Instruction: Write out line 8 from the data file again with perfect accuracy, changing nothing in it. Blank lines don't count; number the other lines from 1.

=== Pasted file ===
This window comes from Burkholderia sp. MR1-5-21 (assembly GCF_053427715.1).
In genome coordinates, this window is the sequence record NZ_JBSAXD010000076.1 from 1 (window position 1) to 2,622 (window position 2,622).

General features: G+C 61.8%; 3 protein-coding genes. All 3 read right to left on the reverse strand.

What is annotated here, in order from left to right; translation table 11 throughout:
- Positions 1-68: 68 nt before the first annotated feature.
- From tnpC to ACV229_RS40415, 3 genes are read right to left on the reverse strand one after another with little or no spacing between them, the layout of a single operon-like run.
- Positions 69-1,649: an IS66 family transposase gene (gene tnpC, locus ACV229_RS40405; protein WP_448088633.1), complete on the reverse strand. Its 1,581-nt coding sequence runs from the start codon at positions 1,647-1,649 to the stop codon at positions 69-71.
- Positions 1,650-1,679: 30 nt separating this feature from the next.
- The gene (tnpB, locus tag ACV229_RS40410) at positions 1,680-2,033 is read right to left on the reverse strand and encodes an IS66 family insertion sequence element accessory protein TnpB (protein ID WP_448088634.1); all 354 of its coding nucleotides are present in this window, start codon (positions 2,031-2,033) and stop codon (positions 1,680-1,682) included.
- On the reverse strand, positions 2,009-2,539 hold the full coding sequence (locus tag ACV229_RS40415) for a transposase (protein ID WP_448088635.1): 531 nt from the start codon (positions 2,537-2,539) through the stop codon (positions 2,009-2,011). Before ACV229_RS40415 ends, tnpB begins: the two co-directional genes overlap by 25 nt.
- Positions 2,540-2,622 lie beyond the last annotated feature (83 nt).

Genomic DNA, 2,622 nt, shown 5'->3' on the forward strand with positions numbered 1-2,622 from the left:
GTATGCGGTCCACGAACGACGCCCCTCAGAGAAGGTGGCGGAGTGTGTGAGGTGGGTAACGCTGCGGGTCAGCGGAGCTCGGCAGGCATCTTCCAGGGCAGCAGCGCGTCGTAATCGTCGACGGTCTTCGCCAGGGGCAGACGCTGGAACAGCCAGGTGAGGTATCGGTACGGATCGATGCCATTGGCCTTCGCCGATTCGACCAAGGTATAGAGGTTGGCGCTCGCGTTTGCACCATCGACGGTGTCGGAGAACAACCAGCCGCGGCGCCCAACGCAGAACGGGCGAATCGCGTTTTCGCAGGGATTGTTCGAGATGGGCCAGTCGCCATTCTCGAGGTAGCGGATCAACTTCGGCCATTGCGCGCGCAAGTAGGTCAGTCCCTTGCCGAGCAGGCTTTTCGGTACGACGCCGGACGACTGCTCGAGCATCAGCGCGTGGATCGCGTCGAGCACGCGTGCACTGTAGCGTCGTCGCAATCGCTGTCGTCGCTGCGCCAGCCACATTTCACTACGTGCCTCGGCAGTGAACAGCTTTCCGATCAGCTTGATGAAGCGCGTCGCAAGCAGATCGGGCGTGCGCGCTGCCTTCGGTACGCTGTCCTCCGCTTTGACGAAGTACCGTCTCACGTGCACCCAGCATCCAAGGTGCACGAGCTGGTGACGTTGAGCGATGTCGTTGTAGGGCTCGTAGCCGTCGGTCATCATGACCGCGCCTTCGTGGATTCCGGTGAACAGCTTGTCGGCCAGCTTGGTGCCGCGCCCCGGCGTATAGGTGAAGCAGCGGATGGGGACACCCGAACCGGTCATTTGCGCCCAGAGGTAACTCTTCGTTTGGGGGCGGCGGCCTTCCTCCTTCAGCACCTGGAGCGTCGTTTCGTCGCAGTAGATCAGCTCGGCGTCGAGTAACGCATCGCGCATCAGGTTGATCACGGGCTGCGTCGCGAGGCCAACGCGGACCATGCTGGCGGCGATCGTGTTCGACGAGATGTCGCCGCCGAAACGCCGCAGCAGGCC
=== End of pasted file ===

- Positions 1,650-1,679: 30 nt separating this feature from the next.